1 Argentina 54.8 74.7 0.1 77.5 24.7 22.6 38 43.8 9.5   19.3 11.9 1201 1.1 46,753 0.1 96.4 1.4 27.7  
2 Bahamas 65.7 85.6 2.6 81.3 30.1     11.9       53,657 0.0 95.8 0.9   
3 Barbados 59.3 83.4 2.8 78.0 30.9     9.6    3.0    35,691 0.1 94.7 1.1   
4 Belize 60.9 66.2 17.6 67.8 25.7 20.0 43   9.4 12.7 27.3 3.6 997   18,643 3.4 73.4 1.4 9.1 9.1
5 Bolivia 65.7 37.6 28.1 50.2 17.2 18.8 43 74.7 3.3 10.2 11.6 5.3 1004   15,585 5.3 81.5 1.2 39.1  
6 Brazil 55.9 67.8 9.4 70.2 23.8 22.0 38 36.0 12.5 24.3 24.2 7.3 1036   32,578 0.8 89.6 1.3 18.9 70.5
7 Chile 57.9 71.5 9.2 68.1 26.2 18.3 40 22.2 7.2 21.7 15.9 8.7 896 13.6 50,669 0.3 95.6 1.2 19.6 17.9
8 Colombia 63.6 49.1 16.4 64.3 18.8 28.1 44 58.3 9.1 17.2 22.9 8.0 1294   27,492 1.9 81.5 1.0 9.5 15.7
9 Costa Rica 55.2 75.8 12.5 69.1 23.3 20.1 42 35.5 8.1 25.6 19.0 8.2 2071 6.8 36,699 0.3 95.3 1.3 19.4 10.6
10 Cuba 52.4 90.7 18.3 64.9 21.5 16.0 41   2.3       36,390 0.0 93.6 1.3 81.4 81.4
11 Dominican Republic 60.3 56.3 9.5 71.1 16.4 12.5 41 50.9 5.8 17.1 24.3 5.4 683   35,298 0.9 84.7 1.3 11.0  
12 Ecuador 66.4 50.9 27.5 54.0 13.3 15.4 38 52.4 3.9   17.7     22,306 3.9 80.7 1.1   
13 El Salvador 58.3 60.0 18.5 59.7 10.7 5.8 42 68.2 4.4 14.9 28.4 8.7 609   17,419 0.7 77.1 1.4 19.0 5.0
14 Guatemala 60.6 62.5 29.3 50.0 9.5 4.3 43 72.6 2.7 12.7 27.3 10.3 653   18,951 3.5 68.2 1.5 2.6  
15 Guyana 50.5 39.4 18.5 55.9 17.9 7.3   35.9 12.2 30.6 1.4 7.0 826   21,259 1.8 79.8 1.8   
16 Haiti 58.7 13.8 49.8 39.9 6.5     13.5   35.2     4213 19.8 29.0 1.5   
17 Honduras 62.6 47.8 31.9 47.6 12.1 5.4 39 77.1 4.1 20.2 27.7 10.9 677   10,770 12.8 56.8 1.3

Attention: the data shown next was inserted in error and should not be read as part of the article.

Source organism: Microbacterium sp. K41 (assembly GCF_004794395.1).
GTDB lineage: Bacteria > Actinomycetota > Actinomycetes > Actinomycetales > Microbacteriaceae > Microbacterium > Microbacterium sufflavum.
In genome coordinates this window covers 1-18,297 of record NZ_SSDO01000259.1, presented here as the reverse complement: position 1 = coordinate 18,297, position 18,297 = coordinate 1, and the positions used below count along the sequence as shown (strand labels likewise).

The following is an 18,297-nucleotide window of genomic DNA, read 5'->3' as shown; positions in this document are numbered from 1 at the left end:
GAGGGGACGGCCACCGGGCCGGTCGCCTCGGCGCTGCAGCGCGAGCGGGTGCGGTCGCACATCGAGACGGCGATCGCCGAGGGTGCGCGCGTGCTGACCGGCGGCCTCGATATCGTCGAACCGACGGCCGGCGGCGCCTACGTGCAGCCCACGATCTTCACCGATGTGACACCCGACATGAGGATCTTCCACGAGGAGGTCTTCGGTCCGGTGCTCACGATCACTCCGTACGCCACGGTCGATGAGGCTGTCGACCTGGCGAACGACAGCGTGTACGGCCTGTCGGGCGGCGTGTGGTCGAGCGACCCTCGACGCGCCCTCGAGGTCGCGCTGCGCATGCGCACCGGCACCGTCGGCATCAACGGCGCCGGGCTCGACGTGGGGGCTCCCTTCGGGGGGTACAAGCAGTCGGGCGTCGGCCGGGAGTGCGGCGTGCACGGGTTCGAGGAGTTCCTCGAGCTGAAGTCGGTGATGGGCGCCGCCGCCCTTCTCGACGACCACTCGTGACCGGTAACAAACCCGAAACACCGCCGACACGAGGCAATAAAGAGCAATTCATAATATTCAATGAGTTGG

18 Jamaica 60.7 60.7 16.6 67.8 21.8   43   9.5    0.8 1439   17,762 0.3 82.9 1.1   
19 Mexico 59.1 68.6 13.0 61.1 19.8 17.5 46 56.1 3.3   18.4 4.7 681   40,163 1.3 68.0 1.3 12.5  
20 Nicaragua 63.7 55.2 31.0 52.3 15.2 9.6 36 74.9 4.5   1.4 25.9 1176   12,109 5.3 51.7 1.2 5.3  
21 Panama 63.8 65.2 14.3 67.1 24.9 16.6 38 40.4 3.9 13.3 17.2 5.1 1298   49,792 0.4 92.5 1.2 11.9 1.0
22 Paraguay 67.3 56.2 20.0 59.9 18.0 14.9 41 50.6 4.7 14.8 18.1 5.5    18,803 0.4 86.8 1.1 6.7 0.7
23 Peru 75.0 45.1 27.5 56.9 25.4 30.4 39 59.8 28   17.7 5.0 839   22,868 3.6 76.1 0.8 5.7 4.8
24 Puerto Rico 36.5 83.0 1.4 81.6 33.0     11.4     1673   99,961 0.0 99.6 2.3   
25 Suriname 47.7 86.0 7.0 68.3 32.4     7.6       39,627 6.3 77.2 1.8   
26 Trinidad and Tobago 58.9 76.6 3.2 69.5 30.6 22.0    2.8   52.1     63,561 0.0 95.1 1.1 19.8  
27 Uruguay 59.2 72.0 8.7 71.6 22.4 15.1 43 26.7 8.0 20.4 18.0 9.4 1219   45,117 0.0 98.3 1.1 30.1  
28 Venezuela 57.0 63.5 7.2 71.7 26.7 29.4 38   8.4   19.6   833   27,550 10.1 66.7 1.4 I 0.2 2.5
  1. Source: Key Indicators of the Labour Market (KILM), International Labour Office (2016)

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López-Roldán, P., Fachelli, S. (2022). Comparative Analysis of Social Inequalities in the Latin American Labour Market. In: Vommaro, P., Baisotti, P. (eds) Persistence and Emergencies of Inequalities in Latin America. Latin American Societies. Springer, Cham. https://doi.org/10.1007/978-3-030-90495-1_13